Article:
Colonoscopy conundrum

ileum xrayJanuary 1, 2009 marks four full years on the SCD. March of 2009 marks eighteen months since the last time I felt a Crohn’s symptom. I considered myself to be in remission because I am on no medications, had no symptoms and my SED rate was a fantastic two.

Knowing how good I felt, I was very curious to see how good I looked inside so I recently had a colonoscopy. And now I find myself faced with a conundrum. The colonoscopy showed superficial ulceration and the biopsy came back as active Crohn’s. Furthermore, my doctor was surprised that I don’t have any obstructive symptoms given that four inches of my ileum is constricted by about half. He felt that  given that I eat a lot of roughage I would be feeling pain, bloating and gas which I am not. This constriction existed before I began the SCD, so I wasn’t surprised that it was still there.

Allow me to backtrack a little. When I started the SCD, I had planned to stick to the diet, wait a year after my last symptom, then get some objective medical proof that the diet was working. This is why I elected to get the colonoscopy. My hope was that the GI would be amazed at how good my bowel looked and report that the biopsy was negative. I further hoped that he would then become enthusiastic about the diet, tell all his patients about it and I would have the satisfaction of helping others like me. I was so wrapped up in this hope that I caused myself a lot of stress.

From the time I scheduled the ‘scope to the time that I followed up with the GI afterwards, I was on edge. I didn’t sleep well, I got cold sores and finally shingles. In part, my stress was because I had put such a high standard of success on the outcome of the colonoscopy. The other aspect of my stress had to do with medicine. In my first consult with the GI he recommended that I take Imuran. I know lots of people find great relief in Imuran, but all the immunosuppressants scare the hell out of me. I knew that I would face a confrontation with my GI over this. After the ‘scope he again advised Imuran. I again declined. When he realized I wouldn’t budge, he suggested Pentasa. Again I said “no thanks”. I tried that drug in the early 90s and it made me sicker than a dog. It was worse than the disease.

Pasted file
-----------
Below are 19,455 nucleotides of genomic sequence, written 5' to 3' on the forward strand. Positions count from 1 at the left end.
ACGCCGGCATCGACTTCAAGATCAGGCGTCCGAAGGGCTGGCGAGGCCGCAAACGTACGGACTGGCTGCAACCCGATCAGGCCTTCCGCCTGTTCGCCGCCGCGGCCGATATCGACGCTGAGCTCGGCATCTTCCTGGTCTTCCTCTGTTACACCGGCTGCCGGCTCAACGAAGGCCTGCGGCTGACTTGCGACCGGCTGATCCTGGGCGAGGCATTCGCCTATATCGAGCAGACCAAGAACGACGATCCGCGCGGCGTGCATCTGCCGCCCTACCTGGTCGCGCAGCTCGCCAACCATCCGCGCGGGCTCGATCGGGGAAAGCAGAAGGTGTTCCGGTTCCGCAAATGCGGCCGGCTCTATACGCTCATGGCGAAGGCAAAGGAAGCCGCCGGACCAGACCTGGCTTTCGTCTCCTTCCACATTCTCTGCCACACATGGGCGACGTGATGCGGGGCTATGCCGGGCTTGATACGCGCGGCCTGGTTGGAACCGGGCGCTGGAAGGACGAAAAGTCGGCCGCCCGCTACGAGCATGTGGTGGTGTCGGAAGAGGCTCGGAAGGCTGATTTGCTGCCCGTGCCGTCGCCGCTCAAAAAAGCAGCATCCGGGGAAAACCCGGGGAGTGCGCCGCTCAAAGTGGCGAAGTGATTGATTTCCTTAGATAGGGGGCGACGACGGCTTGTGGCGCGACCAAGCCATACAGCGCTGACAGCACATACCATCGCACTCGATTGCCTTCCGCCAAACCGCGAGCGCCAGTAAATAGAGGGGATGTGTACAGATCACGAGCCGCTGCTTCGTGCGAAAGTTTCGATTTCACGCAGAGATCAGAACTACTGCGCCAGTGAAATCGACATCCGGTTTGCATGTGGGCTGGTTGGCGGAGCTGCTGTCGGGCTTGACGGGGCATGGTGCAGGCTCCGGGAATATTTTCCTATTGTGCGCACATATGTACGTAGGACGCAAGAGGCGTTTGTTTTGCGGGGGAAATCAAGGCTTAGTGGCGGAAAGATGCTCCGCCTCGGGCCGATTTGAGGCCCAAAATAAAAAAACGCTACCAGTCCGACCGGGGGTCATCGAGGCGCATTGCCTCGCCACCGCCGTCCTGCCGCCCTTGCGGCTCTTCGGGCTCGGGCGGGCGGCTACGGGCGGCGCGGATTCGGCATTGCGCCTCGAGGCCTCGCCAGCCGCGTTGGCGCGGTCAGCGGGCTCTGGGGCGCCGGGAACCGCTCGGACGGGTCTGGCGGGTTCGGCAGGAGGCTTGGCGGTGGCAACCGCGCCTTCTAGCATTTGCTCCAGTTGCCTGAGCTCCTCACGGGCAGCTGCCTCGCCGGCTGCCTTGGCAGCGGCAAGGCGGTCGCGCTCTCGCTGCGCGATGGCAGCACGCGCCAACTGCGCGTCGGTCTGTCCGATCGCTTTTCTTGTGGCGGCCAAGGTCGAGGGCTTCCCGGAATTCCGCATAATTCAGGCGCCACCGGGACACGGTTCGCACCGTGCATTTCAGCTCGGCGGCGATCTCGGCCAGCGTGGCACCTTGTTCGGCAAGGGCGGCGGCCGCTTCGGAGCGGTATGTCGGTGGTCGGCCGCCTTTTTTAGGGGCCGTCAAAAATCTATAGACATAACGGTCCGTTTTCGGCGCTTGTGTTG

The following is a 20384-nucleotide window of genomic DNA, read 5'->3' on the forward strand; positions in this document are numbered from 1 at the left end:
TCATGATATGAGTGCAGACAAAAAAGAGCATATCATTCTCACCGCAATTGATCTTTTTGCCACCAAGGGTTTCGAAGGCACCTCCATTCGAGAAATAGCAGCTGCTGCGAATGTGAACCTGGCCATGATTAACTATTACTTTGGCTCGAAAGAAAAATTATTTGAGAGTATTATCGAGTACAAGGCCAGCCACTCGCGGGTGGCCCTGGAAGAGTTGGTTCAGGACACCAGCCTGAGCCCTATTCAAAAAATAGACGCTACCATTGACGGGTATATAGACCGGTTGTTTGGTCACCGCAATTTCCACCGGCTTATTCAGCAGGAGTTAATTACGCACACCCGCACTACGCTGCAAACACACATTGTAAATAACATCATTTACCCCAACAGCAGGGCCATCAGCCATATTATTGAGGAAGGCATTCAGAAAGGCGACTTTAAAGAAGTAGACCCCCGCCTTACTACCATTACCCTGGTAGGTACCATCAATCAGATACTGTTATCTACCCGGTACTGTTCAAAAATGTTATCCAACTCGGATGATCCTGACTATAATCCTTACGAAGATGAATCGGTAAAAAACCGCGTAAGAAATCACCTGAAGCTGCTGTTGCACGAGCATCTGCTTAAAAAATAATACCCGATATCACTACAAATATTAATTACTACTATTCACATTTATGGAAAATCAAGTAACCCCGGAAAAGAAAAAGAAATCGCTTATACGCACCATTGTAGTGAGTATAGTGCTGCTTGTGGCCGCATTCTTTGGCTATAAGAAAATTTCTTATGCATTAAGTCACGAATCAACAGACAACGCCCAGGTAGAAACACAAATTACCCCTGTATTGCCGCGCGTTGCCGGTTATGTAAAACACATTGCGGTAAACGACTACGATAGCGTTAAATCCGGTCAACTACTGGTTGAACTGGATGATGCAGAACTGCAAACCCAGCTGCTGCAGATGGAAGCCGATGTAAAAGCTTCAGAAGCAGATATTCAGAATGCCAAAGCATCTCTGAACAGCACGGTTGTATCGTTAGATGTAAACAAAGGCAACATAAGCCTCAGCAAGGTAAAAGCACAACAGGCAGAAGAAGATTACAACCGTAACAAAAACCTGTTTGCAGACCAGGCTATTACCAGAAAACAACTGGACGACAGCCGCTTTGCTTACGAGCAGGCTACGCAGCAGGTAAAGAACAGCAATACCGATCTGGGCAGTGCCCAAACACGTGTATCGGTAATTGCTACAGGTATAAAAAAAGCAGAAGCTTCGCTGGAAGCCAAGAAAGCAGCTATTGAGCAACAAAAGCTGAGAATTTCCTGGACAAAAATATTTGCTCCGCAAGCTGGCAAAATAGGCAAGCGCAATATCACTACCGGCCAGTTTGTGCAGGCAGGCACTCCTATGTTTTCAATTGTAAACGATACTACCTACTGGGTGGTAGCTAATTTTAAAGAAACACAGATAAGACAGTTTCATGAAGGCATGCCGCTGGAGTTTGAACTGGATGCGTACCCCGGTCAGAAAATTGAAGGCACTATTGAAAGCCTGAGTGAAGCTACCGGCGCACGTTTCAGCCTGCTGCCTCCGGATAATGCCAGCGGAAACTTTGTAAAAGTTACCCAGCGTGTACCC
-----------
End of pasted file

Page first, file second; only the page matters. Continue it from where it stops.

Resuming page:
I was hoping to create in this GI an advocate for the diet, someone with great reach and ability to impact many lives. In this aspect I feel that I’ve failed. This is a great disappointment for me and I’ve had to reexamine my goals.

If you’ve been helped by the SCD perhaps you’ve felt the same. Maybe it has changed your life and you want to shout it from the rooftops. You want to save others from the suffering you’ve endured.

Maybe you remember what hell it was when you were 17, you weighed 85 pounds and all they offered you was surgery and not much hope. Maybe you too are bitter that you suffered so long before stumbling upon the SCD, that it existed for more than thirty years before you first needed surgery. Maybe you are angry that you weren’t told about it sooner, but at the same time overjoyed to be feeling so much better.

But I digress. Let’s get back to my conundrum.

On the one hand I feel great and feel no need to take any drugs for my Crohn’s. On the other hand I have an objective lab result that says I still have active Crohn’s. My immediate reaction was to remain on the SCD, drug free. The specter of eventual surgery looms, but to me the risks of drugs appear darker. Given the weight of the situation I felt I needed to think it out long hand. I created a chart with four columns; treatment, benefit, side effects and risks. In the first column I included possible actions including doing nothing, eating SCD and each individual Crohn’s medication. I then filled in each row. Having all that information on one chart made my course clear.

Every good conundrum has a solution and for me, that answer is simple – eating SCD. I may not have gotten a clean bill of health from the lab, but my quality of life is fantastic. I have energy that lasts a whole day. I even wake up before my alarm. I can take long walks in the woods without having to leave a little something behind a tree. I live without fear. I don’t care where the bathrooms are because I don’t have emergencies anymore.

And oh yeah, my blood work rocks.


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15 Responses to “Colonoscopy conundrum”


  1. 1 Susan March 7, 2009 at 6:25 pm

    Sorry to hear the colonoscopy didn’t give you the clean bill of health you were looking for.

    I am on SCD for RA, and many of the drugs used for RA are also used for Crohn’s. I did go on Imuran and I lasted about five days. It made me so sick I could barely function. I thought I had the flu. I was so tired I couldn’t even think. When I accidentally missed a dose and then felt better, I realized what was going on. And then my doctor tried to get me to go back on it! I said no.

    I have been on other autoimmune medications but I hate Imuran. 🙂

    I still wonder about a lot of foods that I eat. I think I still have mild reactions to some of them, and I know I eat too many nuts. And let’s face it, even though I’m greatly improved, my RA is still active. I wonder if I should get allergy tested again.